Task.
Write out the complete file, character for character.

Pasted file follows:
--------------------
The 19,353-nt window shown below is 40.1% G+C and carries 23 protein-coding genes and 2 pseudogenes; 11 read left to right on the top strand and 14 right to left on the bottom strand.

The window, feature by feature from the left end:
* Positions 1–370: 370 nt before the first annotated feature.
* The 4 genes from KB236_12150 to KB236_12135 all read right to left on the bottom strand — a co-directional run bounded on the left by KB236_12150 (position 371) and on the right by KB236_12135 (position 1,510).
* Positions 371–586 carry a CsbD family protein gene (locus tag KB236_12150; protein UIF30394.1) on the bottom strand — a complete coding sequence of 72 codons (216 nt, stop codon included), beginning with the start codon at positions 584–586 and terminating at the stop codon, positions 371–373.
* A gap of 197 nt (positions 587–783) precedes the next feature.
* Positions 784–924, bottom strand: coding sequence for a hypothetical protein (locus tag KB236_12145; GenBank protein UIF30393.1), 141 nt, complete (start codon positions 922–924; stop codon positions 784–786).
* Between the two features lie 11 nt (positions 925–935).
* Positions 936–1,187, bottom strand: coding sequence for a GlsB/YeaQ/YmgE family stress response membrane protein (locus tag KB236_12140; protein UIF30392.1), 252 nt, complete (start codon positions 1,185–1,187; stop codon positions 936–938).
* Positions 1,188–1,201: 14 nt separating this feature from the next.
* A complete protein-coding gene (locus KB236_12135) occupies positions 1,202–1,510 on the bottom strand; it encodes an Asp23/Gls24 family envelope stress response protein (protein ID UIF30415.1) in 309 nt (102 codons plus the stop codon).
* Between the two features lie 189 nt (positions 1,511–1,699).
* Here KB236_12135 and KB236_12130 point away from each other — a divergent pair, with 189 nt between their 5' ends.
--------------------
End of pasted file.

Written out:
The 19,353-nt window shown below is 40.1% G+C and carries 23 protein-coding genes and 2 pseudogenes; 11 read left to right on the top strand and 14 right to left on the bottom strand.

The window, feature by feature from the left end:
* Positions 1–370: 370 nt before the first annotated feature.
* The 4 genes from KB236_12150 to KB236_12135 all read right to left on the bottom strand — a co-directional run bounded on the left by KB236_12150 (position 371) and on the right by KB236_12135 (position 1,510).
* Positions 371–586 carry a CsbD family protein gene (locus tag KB236_12150; protein UIF30394.1) on the bottom strand — a complete coding sequence of 72 codons (216 nt, stop codon included), beginning with the start codon at positions 584–586 and terminating at the stop codon, positions 371–373.
* A gap of 197 nt (positions 587–783) precedes the next feature.
* Positions 784–924, bottom strand: coding sequence for a hypothetical protein (locus tag KB236_12145; GenBank protein UIF30393.1), 141 nt, complete (start codon positions 922–924; stop codon positions 784–786).
* Between the two features lie 11 nt (positions 925–935).
* Positions 936–1,187, bottom strand: coding sequence for a GlsB/YeaQ/YmgE family stress response membrane protein (locus tag KB236_12140; protein UIF30392.1), 252 nt, complete (start codon positions 1,185–1,187; stop codon positions 936–938).
* Positions 1,188–1,201: 14 nt separating this feature from the next.
* A complete protein-coding gene (locus KB236_12135) occupies positions 1,202–1,510 on the bottom strand; it encodes an Asp23/Gls24 family envelope stress response protein (protein ID UIF30415.1) in 309 nt (102 codons plus the stop codon).
* Between the two features lie 189 nt (positions 1,511–1,699).
* Here KB236_12135 and KB236_12130 point away from each other — a divergent pair, with 189 nt between their 5' ends.